Draft King Analysis|
November 23, 2014
Lou Pickney, DraftKing.com
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The long-overdue addition of a playoff system (albeit a fun size version) has finally arrived this season for Division I-A/FBS college football. Four teams is woefully inadequate, but it certainly trumps the deservedly maligned BCS, which in turn replaced the even worse pre-1998 mess that allowed for split national championships and the like.
Progress can be incremental when it comes to changing an entrenched system, and even though hearing talking heads drone on and on about it can be tedious, it sure beats the droning about the BCS that used to clog the airways -- particularly when people blindly defended it. The BCS era is yet another reminder of the power of the status quo.
The term "Group of Five" for the lower-tiered I-A/BCS conferences is a properly generic name, though I prefer the term "Have Nots" since that's the truth. At least one of them is guaranteed a berth in a major bowl game, though that also leads to more ponderous droning about who is deserving of earning a big bowl payday.
Despite all of this, what we have today is the best system that major college football has ever had. A move to an eight-team playoff is inevitable, which with five major conferences (the Power Five) should have been obvious from the drop to anyone with even the slightest concept of math. Having two teams from one conference (Alabama and Mississippi State) make it this year I hope would serve to expedite the process, though it might be a longer wait that many hope for on that. We'll see.
Of course, Dan Wetzel already laid out a logical 16-team playoff system that would solve these problems in his outstanding book Death to the BCS. But, sadly, we're still many years away from that becoming a reality.
My friend and former WSAZ overnight news producing teammate Ryan Epling used P5/G5 as a distinction between the haves and have-nots. I like that even better. P5 for Power 5 and G5 for... Gated? I'm going with that. There aren't any good synonyms for snubbed, excluded, jobbed out, etc. that begin with the letter G, at least not that I can find early on a Sunday morning. And it makes as much sense as saying FBS and FCS instead of I-A and I-AA or counting bowl game stats toward season/career records but not applying them retroactively.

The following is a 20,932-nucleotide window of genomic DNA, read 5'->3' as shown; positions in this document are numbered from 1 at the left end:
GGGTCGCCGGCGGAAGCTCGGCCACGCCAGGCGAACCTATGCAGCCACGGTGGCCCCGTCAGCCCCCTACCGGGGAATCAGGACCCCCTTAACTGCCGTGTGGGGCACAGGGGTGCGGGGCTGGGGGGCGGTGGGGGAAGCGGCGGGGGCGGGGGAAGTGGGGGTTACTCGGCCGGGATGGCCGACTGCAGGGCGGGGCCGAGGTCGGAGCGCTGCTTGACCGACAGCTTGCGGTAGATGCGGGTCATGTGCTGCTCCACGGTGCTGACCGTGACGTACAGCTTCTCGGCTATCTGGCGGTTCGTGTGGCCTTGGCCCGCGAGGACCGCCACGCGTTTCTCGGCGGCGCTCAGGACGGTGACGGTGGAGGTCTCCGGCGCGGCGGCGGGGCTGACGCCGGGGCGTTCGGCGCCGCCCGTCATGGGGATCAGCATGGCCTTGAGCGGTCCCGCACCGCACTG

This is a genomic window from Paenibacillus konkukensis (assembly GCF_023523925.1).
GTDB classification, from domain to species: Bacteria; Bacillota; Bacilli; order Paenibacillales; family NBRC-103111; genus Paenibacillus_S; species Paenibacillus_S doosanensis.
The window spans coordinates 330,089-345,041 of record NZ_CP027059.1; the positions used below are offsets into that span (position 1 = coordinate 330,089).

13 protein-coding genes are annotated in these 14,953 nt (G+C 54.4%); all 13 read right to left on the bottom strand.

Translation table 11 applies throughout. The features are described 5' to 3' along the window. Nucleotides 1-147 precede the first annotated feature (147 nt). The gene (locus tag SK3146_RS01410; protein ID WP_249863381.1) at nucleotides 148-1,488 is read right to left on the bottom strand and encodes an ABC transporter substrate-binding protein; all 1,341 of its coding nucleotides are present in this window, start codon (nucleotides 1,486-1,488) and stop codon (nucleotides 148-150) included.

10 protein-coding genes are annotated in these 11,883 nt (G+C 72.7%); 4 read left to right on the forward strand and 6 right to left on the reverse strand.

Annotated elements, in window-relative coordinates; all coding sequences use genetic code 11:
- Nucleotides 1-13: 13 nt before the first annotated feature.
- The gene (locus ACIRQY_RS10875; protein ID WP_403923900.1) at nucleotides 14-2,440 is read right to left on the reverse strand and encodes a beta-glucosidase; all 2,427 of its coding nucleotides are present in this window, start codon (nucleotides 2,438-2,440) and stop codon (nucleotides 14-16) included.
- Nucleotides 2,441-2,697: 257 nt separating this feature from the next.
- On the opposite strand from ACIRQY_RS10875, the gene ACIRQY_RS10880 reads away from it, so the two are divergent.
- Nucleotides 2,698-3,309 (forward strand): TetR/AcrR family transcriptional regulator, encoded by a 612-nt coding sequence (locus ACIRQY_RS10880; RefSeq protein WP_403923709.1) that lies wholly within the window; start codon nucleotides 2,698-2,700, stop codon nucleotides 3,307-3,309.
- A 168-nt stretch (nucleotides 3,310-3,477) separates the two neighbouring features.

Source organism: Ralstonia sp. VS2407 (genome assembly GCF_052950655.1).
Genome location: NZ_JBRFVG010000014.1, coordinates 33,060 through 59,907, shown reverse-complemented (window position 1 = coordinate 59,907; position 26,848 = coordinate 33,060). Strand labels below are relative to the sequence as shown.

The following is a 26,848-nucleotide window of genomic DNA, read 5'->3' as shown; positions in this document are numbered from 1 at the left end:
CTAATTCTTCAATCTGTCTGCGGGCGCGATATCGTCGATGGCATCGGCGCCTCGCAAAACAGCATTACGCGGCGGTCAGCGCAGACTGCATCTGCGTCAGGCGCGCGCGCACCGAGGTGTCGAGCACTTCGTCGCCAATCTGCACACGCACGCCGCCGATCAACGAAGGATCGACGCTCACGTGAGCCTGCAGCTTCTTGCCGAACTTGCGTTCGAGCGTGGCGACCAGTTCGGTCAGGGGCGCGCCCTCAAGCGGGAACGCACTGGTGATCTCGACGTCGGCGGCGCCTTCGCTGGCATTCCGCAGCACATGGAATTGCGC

Marcus Mariota has emerged as the clear-cut #1 NFL QB prospect, and look for him to win the Heisman Trophy and be one of the first players drafted into the NFL late April -- if not the number one overall pick. Through this weekend's action, Mariota on the season is completing more than 67% of his passes and has thrown for 28 touchdowns against just two interceptions for Oregon.
Accuracy in the modern NFL is more important than ever. Turnovers have killed teams since the dawn of the sport, but in particular now having both the proper reads and accurate delivery are so critical with the table being tilted severely in favor of teams with strong passing attacks. Purists don't like it, I know, but it's either protect wide receivers going over the middle or let them continue to "get their bell rung" and develop severe brain injury leading to considerable health problems and suicidal behavior.
If Mariota were allowed to enter the league as an unrestricted free agent right out of college, how much guaranteed money do you think he could get? Sam Bradford has the high water mark for a rookie, $50 million guaranteed in 2010, the final year before the current CBA was negotiated. I know why the current rookie pay restrictions were put into place, particularly with busts turning into long-term financial calamities for teams and disrupting the giant magnet that pulls every NFL team toward 8-8, but from a hypothetical standpoint it would be interesting to know.